We examined the relationship between the rate of change in the percentage of CD4 cells over time and early clinical events in 103 asymptomatic, HIV-1-seropositive patients who were randomized to receive either 100 μg of HIV-1 immunogen, an inactivated, gp120-depleted HIV-1 virus in incomplete Freund's adjuvant (IFA), or IFA alone at 0, 3, and 6 months. The results of this trial revealed a beneficial effect of the HIV-1 immunogen on surrogate markers of peripheral blood mononuclear cells (PBMC) proviral DNA and CD4 percentage, which are described elsewhere (8).
The data from the present study arose from a parent study designed as a randomized, double-blind, adjuvant-controlled trial for 1 year, with an unblinded no-treatment follow-up phase. The primary endpoint of the trial was viral burden as measured by polymerase chain reaction (PCR) DNA or PBMCs during the first year of the trial. Subjects were randomized at nine medical centers and were followed periodically. As this study focused primarily on surrogate markers; clinical progression was added prior to unblinding as a secondary parameter, as defined by the 1993 revised classification system for HIV infection and expanded AIDS surveillance case definitions for adolescents and adults by the Centers for Disease Control (CDC) (9). The use of AZT was permitted, at the discretion of each investigator following Food and Drug Administration (FDA) approval for expanded indications in March 1990. Informed consent was obtained from each subject, and approval from an Institutional Review Board was granted at each center prior to the start of the study.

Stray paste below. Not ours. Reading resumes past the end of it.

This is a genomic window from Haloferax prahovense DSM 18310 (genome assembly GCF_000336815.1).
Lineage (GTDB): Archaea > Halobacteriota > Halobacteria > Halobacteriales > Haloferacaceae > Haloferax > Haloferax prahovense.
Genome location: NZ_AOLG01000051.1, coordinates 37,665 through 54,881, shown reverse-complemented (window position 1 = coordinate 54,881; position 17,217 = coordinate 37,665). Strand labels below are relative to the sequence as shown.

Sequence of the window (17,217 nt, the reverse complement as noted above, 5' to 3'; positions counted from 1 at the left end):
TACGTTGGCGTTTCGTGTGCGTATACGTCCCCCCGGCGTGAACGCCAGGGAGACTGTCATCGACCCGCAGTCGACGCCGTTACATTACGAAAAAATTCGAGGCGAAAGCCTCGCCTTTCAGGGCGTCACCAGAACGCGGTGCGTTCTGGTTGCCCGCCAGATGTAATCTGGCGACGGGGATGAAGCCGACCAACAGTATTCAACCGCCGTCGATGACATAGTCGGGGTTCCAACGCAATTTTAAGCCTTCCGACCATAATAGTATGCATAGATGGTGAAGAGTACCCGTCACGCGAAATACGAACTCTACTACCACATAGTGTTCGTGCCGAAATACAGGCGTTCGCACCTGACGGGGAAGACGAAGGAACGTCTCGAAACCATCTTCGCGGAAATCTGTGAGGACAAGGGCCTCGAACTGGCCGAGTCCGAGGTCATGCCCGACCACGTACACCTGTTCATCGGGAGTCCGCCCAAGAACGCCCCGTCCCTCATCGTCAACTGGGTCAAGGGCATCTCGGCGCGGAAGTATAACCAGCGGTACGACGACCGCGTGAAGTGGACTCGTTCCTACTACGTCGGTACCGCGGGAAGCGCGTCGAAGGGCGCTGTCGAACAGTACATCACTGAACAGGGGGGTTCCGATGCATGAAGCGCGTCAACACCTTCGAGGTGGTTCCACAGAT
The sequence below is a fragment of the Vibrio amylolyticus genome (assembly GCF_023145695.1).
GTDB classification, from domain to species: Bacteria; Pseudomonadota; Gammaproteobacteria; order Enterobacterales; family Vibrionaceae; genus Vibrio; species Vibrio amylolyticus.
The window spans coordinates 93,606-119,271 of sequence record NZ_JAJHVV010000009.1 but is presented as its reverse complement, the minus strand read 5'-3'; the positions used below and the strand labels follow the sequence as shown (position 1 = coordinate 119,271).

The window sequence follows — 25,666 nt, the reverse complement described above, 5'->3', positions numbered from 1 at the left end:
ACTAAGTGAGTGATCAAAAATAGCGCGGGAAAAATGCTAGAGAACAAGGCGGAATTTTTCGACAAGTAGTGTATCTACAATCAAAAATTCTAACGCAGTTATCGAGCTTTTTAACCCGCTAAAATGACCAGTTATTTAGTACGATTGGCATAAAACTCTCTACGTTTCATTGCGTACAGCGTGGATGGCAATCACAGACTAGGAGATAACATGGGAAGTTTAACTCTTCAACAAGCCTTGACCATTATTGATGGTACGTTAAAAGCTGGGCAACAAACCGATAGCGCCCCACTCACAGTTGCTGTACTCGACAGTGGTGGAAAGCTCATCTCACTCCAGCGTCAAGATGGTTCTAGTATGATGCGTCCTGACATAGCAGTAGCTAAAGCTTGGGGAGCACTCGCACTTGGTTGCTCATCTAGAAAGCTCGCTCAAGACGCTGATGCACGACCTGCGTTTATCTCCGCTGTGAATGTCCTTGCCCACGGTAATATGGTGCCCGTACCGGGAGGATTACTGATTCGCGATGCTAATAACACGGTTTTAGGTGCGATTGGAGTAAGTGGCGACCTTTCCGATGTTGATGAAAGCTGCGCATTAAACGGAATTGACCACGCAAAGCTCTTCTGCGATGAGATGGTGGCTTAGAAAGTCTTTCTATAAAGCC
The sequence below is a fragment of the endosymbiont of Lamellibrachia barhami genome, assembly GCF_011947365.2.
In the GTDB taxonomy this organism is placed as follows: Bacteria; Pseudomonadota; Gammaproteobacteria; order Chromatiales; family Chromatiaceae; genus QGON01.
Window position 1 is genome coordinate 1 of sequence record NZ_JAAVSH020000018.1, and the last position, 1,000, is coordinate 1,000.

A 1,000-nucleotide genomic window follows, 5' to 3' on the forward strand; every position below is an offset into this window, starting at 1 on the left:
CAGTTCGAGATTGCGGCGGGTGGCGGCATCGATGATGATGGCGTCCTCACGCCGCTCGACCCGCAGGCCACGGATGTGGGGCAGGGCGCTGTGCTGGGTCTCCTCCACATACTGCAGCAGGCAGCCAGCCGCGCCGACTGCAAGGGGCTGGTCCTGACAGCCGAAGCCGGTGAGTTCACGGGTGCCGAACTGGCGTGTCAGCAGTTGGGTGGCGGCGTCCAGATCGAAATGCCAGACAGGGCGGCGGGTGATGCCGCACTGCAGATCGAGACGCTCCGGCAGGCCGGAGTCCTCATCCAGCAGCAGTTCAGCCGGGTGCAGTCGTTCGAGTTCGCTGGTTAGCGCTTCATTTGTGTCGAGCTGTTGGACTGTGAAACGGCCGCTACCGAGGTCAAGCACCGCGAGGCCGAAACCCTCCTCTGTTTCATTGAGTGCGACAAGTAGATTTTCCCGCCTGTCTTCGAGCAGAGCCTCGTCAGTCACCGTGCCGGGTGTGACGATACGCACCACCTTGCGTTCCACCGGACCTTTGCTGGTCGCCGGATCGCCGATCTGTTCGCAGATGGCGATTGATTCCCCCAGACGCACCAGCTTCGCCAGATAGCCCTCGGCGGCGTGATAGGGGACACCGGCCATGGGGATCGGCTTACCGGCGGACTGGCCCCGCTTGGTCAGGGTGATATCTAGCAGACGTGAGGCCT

One hundred and three asymptomatic, HIV-1-seropositive subjects were enrolled at nine investigational sites (U.S. Naval Medical Center-San Diego, Vermont Cancer Center, Arizona Cancer Center, Northwestern University Hospital, North Shore University Hospital, Long Island Jewish Medical Center, Graduate Hospital, USC County Hospital, and San Francisco General Hospital). Inclusion criteria were a positive HIV-1 enzyme-linked immunosorbent assay (ELISA), a positive HIV-1 Western blot, two positive viral cultures, and two positive PCRs for HIV-1 DNA. CD4 cell counts were required to be >550/mm3 and to comprise >20% of the total lymphocytes in the peripheral blood. Subjects were required to have a delayed type hypersensitivity response to two or more of the seven antigens in the Merieux cell-mediated immunity (CMI) multitest panel and to demonstrate an antibody response to recall (tetanus toxoid) and neo (inactivated rabies vaccine) antigens.
Measurements of the percentage of CD4 cells were performed serially in subjects for a mean of 538 days (range 176-694) in the cohort. Three subjects in the IFA control group and four subjects in the HIV-1 immunogen group were lost to clinical follow-up during the second year when inoculations were no longer given. Subjects lost to follow-up were similar to the original cohort in baseline demographic characteristics. The baseline (mean ± S.E.) percentage of CD4 cells in the cohort was 31.5 (± 0.74). The baseline (mean ± S.E.) absolute CD4 count in the cohort was 656.1 (± 17.3).